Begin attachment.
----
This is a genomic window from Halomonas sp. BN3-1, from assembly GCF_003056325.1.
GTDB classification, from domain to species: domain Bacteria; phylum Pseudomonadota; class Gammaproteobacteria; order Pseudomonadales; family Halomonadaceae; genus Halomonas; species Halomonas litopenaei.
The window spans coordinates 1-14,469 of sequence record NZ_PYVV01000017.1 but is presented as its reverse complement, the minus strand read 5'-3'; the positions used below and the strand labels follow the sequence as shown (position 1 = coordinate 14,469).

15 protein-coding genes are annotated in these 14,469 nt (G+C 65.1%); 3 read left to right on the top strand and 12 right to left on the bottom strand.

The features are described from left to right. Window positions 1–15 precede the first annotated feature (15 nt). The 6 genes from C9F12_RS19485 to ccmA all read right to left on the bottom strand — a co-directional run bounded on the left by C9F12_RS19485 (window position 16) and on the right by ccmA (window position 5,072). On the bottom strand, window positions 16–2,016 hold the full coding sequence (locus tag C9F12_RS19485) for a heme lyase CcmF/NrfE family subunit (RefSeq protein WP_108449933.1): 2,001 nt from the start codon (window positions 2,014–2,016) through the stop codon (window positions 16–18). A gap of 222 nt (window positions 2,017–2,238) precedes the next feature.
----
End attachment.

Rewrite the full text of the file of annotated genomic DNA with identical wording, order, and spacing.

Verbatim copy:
This is a genomic window from Halomonas sp. BN3-1, from assembly GCF_003056325.1.
GTDB classification, from domain to species: domain Bacteria; phylum Pseudomonadota; class Gammaproteobacteria; order Pseudomonadales; family Halomonadaceae; genus Halomonas; species Halomonas litopenaei.
The window spans coordinates 1-14,469 of sequence record NZ_PYVV01000017.1 but is presented as its reverse complement, the minus strand read 5'-3'; the positions used below and the strand labels follow the sequence as shown (position 1 = coordinate 14,469).

15 protein-coding genes are annotated in these 14,469 nt (G+C 65.1%); 3 read left to right on the top strand and 12 right to left on the bottom strand.

The features are described from left to right. Window positions 1–15 precede the first annotated feature (15 nt). The 6 genes from C9F12_RS19485 to ccmA all read right to left on the bottom strand — a co-directional run bounded on the left by C9F12_RS19485 (window position 16) and on the right by ccmA (window position 5,072). On the bottom strand, window positions 16–2,016 hold the full coding sequence (locus tag C9F12_RS19485) for a heme lyase CcmF/NrfE family subunit (RefSeq protein WP_108449933.1): 2,001 nt from the start codon (window positions 2,014–2,016) through the stop codon (window positions 16–18). A gap of 222 nt (window positions 2,017–2,238) precedes the next feature.